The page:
The root account is the most privileged user in an AWS account. MFA (multi-factor authentication) adds an extra layer of protection on top of a user name and password. With MFA enabled, when a user signs in to an AWS website, they are prompted for their user name and password and an authentication code from their AWS MFA device.
Note: When virtual MFA is used for root accounts, it should not be enabled on a personal device, but rather enable a dedicated and not personally owned mobile device (tablet or phone)(“non-personal virtual MFA”). This lessens the risks of losing access to the MFA due to device loss, device trade-in, or if the individual owning the device is no longer employed at the company.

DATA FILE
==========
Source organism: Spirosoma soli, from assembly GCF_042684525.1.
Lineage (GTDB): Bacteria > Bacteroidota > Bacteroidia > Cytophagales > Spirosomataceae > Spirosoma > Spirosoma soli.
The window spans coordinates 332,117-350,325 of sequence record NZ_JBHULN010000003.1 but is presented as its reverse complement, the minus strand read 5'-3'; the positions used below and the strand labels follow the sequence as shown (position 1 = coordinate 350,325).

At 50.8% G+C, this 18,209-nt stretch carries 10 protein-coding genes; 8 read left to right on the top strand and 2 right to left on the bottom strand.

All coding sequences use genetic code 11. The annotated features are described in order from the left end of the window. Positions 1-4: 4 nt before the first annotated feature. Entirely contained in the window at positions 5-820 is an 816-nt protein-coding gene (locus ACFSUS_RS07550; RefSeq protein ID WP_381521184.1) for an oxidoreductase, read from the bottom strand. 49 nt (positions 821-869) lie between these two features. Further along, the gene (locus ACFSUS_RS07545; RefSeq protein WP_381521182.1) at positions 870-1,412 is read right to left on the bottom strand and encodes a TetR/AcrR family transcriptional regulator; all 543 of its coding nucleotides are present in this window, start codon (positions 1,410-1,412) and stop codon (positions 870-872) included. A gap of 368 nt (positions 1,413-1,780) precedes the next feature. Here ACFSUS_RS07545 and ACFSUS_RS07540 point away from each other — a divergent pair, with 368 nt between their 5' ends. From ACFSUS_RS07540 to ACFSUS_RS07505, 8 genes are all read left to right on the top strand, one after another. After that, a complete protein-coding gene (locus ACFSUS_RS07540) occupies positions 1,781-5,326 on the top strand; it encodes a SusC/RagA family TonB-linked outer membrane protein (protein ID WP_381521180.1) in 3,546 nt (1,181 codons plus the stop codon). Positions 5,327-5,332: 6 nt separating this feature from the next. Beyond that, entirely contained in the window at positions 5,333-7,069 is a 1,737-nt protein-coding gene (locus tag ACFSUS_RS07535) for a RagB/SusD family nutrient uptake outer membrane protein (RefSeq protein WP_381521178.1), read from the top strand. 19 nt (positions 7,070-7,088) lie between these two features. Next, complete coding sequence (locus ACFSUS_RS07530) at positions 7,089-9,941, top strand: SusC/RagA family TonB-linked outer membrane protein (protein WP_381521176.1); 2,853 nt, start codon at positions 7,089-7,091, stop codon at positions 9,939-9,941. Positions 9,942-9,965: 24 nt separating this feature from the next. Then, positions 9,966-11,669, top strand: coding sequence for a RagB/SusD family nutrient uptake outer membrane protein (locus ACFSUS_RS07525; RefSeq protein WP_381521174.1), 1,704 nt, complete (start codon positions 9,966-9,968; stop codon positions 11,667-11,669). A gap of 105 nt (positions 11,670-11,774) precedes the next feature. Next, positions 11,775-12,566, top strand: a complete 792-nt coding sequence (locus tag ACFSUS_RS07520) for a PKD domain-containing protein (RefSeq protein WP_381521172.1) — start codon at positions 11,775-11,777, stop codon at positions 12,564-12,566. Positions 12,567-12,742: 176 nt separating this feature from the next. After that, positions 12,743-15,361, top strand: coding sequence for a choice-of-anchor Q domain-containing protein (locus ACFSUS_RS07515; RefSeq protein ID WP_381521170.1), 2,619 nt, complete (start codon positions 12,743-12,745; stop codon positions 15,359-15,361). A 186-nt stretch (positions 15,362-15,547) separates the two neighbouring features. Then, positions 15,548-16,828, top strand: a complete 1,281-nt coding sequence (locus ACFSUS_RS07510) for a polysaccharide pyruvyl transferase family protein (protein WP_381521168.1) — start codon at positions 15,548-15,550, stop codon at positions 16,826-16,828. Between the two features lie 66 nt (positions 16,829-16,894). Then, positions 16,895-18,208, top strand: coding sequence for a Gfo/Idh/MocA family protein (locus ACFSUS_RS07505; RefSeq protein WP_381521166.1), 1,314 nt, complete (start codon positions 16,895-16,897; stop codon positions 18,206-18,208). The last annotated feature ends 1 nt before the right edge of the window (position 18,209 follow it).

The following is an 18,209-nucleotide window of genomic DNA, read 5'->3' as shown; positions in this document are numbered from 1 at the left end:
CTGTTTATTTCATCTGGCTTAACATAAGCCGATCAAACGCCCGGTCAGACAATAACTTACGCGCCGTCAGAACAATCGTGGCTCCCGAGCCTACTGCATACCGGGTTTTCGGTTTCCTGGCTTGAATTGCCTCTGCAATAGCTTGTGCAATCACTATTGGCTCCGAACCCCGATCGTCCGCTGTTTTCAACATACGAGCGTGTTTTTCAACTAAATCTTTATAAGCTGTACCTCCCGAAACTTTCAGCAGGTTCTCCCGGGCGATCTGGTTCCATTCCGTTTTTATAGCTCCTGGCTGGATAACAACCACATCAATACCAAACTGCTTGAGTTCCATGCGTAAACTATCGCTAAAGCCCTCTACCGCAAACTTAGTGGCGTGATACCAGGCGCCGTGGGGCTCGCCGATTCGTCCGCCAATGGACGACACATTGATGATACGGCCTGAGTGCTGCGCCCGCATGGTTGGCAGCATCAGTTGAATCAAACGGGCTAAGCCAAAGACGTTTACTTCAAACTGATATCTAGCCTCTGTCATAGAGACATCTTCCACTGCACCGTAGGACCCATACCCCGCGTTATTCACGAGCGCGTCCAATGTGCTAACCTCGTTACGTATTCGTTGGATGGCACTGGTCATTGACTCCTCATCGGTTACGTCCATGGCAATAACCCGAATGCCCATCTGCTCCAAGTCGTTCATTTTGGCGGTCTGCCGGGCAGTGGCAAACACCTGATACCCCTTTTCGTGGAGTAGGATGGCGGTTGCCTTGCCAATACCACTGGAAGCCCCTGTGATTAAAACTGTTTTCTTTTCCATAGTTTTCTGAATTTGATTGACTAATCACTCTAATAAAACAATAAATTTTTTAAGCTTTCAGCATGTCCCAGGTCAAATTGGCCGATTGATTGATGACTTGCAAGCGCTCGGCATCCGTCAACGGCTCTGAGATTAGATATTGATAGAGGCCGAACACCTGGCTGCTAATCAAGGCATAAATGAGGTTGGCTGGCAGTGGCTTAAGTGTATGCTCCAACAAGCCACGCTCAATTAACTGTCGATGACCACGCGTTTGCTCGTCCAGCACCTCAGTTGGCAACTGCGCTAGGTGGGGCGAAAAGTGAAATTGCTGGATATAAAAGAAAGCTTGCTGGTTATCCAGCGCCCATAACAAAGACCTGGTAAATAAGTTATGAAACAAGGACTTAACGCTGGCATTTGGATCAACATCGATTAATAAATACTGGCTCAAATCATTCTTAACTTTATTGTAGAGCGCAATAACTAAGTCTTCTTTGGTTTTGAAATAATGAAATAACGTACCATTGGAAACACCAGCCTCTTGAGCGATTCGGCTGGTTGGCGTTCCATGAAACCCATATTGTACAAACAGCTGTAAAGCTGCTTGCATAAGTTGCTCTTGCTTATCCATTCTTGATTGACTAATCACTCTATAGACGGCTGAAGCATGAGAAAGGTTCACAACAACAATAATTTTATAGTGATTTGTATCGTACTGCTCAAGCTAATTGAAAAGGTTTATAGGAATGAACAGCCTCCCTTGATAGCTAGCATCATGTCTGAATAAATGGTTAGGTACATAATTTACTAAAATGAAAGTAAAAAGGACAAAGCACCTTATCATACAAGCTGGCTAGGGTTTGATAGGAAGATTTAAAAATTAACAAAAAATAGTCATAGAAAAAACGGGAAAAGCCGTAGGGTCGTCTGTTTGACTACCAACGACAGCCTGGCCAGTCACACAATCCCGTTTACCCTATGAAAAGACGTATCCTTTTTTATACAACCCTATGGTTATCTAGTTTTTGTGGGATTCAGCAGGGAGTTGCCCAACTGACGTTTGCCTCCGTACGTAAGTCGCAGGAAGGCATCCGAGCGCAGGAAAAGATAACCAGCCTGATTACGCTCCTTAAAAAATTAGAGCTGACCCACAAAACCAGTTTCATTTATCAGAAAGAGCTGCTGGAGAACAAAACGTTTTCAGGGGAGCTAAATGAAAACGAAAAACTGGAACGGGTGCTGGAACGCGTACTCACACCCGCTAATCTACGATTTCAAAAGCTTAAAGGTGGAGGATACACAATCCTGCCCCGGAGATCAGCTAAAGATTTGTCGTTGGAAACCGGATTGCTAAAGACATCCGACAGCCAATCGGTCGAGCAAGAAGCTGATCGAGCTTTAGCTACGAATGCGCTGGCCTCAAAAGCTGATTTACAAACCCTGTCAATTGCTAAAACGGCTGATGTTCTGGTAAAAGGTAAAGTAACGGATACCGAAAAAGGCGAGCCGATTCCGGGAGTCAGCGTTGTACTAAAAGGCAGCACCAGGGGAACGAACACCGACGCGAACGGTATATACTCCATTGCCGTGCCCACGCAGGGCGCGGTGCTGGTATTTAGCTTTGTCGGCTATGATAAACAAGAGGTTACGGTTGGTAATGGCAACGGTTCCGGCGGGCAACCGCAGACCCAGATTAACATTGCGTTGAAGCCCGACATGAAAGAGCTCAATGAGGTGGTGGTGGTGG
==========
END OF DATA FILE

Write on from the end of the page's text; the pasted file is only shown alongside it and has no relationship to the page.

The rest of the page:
Enabling MFA provides increased security for console access as it requires the authenticating principal to possess a device that emits a time-sensitive key and has knowledge of a credential.
See the CIS AWS Foundations Benchmark controls docs for console remediation steps.
4.5 Use Multifactor Authentication For All Administrative Access - Use multi-factor authentication and encrypted channels for all administrative account access.